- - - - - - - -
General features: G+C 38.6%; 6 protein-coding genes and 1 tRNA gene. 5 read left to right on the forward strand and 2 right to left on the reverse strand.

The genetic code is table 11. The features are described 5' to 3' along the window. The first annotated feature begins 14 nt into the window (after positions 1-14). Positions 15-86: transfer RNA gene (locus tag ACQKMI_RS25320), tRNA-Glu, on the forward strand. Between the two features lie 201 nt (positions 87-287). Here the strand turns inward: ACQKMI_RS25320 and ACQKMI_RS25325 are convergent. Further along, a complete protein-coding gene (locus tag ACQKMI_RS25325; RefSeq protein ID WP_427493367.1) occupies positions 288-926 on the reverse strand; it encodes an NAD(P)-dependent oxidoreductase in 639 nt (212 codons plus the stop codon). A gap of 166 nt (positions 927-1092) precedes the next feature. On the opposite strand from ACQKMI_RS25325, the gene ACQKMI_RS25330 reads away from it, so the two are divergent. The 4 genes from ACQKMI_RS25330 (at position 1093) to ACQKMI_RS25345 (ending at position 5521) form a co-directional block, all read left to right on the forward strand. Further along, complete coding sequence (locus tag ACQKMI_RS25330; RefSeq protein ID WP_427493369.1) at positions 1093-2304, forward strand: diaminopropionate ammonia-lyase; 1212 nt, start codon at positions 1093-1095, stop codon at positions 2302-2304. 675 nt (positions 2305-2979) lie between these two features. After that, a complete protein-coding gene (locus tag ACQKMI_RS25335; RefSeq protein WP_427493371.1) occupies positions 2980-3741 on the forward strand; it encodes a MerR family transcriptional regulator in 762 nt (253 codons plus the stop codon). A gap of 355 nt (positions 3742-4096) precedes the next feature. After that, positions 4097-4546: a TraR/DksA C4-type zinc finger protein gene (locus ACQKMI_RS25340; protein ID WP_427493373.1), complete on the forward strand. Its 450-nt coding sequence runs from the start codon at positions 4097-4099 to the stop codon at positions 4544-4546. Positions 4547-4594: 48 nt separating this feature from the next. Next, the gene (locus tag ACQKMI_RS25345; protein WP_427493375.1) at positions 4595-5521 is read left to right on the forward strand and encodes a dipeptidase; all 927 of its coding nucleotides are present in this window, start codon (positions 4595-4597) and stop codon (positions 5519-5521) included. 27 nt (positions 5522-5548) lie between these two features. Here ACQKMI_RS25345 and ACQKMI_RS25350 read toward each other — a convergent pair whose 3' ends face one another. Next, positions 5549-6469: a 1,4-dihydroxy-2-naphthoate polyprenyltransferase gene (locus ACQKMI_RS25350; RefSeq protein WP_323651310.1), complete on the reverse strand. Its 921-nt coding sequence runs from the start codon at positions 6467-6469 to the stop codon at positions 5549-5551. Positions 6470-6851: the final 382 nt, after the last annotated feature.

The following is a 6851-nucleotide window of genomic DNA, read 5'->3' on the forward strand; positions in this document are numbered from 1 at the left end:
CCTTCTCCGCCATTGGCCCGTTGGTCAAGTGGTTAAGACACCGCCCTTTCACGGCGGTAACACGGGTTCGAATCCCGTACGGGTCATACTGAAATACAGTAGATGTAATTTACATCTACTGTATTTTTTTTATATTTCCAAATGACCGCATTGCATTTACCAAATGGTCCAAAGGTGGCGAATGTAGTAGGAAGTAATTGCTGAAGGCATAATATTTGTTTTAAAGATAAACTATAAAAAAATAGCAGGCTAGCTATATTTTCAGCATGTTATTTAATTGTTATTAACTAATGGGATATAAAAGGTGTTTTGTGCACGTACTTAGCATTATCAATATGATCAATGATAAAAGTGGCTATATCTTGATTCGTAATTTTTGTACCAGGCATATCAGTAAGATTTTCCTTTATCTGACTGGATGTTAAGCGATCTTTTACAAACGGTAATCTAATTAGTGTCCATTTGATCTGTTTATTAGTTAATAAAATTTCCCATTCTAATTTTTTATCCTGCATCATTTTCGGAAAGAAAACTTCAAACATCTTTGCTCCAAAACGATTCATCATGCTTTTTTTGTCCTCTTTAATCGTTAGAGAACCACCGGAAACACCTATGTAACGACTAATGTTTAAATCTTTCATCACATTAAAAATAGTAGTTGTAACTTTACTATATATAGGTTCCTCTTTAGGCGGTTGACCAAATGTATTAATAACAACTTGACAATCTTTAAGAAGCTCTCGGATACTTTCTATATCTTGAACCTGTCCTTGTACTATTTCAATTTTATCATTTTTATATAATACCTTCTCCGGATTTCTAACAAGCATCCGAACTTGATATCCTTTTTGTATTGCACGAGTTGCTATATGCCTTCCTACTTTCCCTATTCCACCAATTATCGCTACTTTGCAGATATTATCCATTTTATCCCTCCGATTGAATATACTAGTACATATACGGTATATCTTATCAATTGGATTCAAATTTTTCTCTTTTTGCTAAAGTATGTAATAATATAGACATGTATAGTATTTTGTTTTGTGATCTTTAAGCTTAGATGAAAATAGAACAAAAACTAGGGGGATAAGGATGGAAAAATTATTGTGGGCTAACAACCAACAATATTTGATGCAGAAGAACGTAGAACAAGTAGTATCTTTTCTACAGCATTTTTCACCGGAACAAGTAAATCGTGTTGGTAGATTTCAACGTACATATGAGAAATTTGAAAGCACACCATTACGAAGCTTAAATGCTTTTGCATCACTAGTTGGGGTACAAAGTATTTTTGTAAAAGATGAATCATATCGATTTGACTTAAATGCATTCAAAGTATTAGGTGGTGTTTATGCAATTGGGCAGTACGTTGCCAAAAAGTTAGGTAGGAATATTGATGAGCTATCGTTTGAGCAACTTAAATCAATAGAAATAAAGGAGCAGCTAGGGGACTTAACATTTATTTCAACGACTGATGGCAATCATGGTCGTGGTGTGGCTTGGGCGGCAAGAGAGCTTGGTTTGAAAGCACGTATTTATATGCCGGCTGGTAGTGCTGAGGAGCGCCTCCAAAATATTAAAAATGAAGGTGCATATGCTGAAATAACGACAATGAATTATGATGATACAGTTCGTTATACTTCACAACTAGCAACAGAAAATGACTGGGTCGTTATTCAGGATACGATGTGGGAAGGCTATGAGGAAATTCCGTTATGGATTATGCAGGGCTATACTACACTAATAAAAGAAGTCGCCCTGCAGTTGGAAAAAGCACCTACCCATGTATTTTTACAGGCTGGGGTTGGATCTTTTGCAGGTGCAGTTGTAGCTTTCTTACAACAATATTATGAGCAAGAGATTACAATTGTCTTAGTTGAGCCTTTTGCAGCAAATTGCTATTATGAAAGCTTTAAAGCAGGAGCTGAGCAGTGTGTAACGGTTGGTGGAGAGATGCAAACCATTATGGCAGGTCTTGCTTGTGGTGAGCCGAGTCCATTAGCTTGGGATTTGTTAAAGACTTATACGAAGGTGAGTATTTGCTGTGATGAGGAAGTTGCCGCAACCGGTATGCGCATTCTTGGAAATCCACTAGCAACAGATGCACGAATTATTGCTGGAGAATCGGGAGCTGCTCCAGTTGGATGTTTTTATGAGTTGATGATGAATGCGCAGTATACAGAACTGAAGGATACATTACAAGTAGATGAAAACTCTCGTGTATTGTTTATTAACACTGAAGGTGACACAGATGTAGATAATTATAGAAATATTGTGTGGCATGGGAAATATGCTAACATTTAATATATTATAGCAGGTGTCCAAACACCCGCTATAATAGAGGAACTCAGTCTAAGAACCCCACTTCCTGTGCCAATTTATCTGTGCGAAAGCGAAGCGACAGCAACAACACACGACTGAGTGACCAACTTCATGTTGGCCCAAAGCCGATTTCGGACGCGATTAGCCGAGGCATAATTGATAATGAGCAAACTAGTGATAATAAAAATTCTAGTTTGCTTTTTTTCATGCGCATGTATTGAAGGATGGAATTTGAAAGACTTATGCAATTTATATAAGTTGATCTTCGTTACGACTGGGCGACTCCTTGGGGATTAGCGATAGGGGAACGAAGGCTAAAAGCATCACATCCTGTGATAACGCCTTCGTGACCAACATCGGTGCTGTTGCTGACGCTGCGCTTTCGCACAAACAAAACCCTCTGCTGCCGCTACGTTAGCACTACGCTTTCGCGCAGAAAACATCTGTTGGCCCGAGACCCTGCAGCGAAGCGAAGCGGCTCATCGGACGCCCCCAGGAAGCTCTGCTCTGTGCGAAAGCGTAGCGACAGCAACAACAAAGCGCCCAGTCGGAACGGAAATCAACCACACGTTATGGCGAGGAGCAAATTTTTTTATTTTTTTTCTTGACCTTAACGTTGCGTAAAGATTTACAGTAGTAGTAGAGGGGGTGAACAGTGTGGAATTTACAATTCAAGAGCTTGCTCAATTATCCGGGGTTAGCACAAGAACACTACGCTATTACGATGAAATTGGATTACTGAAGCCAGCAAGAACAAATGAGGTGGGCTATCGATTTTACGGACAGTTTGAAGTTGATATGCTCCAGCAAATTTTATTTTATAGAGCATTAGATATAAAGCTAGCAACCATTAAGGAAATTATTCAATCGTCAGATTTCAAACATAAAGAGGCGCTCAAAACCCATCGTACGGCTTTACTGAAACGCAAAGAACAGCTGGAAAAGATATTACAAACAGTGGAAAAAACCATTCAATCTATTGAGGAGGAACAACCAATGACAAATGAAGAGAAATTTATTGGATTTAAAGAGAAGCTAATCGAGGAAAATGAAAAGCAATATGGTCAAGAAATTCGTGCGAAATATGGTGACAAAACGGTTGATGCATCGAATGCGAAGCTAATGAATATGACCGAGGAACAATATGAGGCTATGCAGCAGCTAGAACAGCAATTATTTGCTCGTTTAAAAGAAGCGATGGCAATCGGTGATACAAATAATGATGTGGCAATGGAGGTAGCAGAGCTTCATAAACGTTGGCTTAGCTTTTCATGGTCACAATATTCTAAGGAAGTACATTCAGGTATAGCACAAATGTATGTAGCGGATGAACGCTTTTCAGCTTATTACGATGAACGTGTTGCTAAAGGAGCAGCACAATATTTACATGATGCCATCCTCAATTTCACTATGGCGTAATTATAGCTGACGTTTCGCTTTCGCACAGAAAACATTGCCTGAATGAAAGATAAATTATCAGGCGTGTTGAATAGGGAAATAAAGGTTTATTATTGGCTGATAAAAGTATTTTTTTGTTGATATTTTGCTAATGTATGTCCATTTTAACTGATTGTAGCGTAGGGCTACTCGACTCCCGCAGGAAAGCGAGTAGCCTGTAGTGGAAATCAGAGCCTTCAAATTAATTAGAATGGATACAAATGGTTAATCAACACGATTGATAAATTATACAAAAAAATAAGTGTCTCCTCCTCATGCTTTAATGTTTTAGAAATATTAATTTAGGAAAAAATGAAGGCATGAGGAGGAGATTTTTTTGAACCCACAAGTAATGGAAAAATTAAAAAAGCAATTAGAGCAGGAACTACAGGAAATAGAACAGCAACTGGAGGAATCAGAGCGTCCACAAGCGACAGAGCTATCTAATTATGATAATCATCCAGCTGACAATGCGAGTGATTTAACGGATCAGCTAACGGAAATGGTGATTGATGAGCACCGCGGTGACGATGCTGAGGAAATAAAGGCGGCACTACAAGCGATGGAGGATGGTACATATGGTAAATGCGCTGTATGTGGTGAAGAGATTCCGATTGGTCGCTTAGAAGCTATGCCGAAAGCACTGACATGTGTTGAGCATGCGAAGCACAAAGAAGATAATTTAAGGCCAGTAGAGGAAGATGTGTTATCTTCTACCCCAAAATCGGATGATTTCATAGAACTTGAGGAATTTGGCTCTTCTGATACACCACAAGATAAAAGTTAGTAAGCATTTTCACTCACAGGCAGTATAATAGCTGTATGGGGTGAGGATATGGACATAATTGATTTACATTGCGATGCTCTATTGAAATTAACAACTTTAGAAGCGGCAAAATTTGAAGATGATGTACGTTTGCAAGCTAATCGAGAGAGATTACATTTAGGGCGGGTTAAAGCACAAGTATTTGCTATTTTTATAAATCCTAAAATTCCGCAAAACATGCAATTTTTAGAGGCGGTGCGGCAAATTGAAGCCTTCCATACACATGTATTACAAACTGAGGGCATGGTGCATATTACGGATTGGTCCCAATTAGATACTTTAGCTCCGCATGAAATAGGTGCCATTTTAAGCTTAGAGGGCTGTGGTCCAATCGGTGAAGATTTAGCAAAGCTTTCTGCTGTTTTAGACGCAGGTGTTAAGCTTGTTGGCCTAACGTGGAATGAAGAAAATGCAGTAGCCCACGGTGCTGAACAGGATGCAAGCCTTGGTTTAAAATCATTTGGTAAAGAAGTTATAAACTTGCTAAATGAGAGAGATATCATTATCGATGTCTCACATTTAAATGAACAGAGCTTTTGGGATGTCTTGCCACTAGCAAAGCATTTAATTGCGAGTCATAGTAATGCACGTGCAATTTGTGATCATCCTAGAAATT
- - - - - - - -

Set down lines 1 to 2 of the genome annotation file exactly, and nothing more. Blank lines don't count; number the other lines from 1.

General features: G+C 38.6%; 6 protein-coding genes and 1 tRNA gene. 5 read left to right on the forward strand and 2 right to left on the reverse strand.

The genetic code is table 11. The features are described 5' to 3' along the window. The first annotated feature begins 14 nt into the window (after positions 1-14). Positions 15-86: transfer RNA gene (locus tag ACQKMI_RS25320), tRNA-Glu, on the forward strand. Between the two features lie 201 nt (positions 87-287). Here the strand turns inward: ACQKMI_RS25320 and ACQKMI_RS25325 are convergent. Further along, a complete protein-coding gene (locus tag ACQKMI_RS25325; RefSeq protein ID WP_427493367.1) occupies positions 288-926 on the reverse strand; it encodes an NAD(P)-dependent oxidoreductase in 639 nt (212 codons plus the stop codon). A gap of 166 nt (positions 927-1092) precedes the next feature. On the opposite strand from ACQKMI_RS25325, the gene ACQKMI_RS25330 reads away from it, so the two are divergent. The 4 genes from ACQKMI_RS25330 (at position 1093) to ACQKMI_RS25345 (ending at position 5521) form a co-directional block, all read left to right on the forward strand. Further along, complete coding sequence (locus tag ACQKMI_RS25330; RefSeq protein ID WP_427493369.1) at positions 1093-2304, forward strand: diaminopropionate ammonia-lyase; 1212 nt, start codon at positions 1093-1095, stop codon at positions 2302-2304. 675 nt (positions 2305-2979) lie between these two features. After that, a complete protein-coding gene (locus tag ACQKMI_RS25335; RefSeq protein WP_427493371.1) occupies positions 2980-3741 on the forward strand; it encodes a MerR family transcriptional regulator in 762 nt (253 codons plus the stop codon). A gap of 355 nt (positions 3742-4096) precedes the next feature. After that, positions 4097-4546: a TraR/DksA C4-type zinc finger protein gene (locus ACQKMI_RS25340; protein ID WP_427493373.1), complete on the forward strand. Its 450-nt coding sequence runs from the start codon at positions 4097-4099 to the stop codon at positions 4544-4546. Positions 4547-4594: 48 nt separating this feature from the next. Next, the gene (locus tag ACQKMI_RS25345; protein WP_427493375.1) at positions 4595-5521 is read left to right on the forward strand and encodes a dipeptidase; all 927 of its coding nucleotides are present in this window, start codon (positions 4595-4597) and stop codon (positions 5519-5521) included. 27 nt (positions 5522-5548) lie between these two features. Here ACQKMI_RS25345 and ACQKMI_RS25350 read toward each other — a convergent pair whose 3' ends face one another. Next, positions 5549-6469: a 1,4-dihydroxy-2-naphthoate polyprenyltransferase gene (locus ACQKMI_RS25350; RefSeq protein WP_323651310.1), complete on the reverse strand. Its 921-nt coding sequence runs from the start codon at positions 6467-6469 to the stop codon at positions 5549-5551. Positions 6470-6851: the final 382 nt, after the last annotated feature.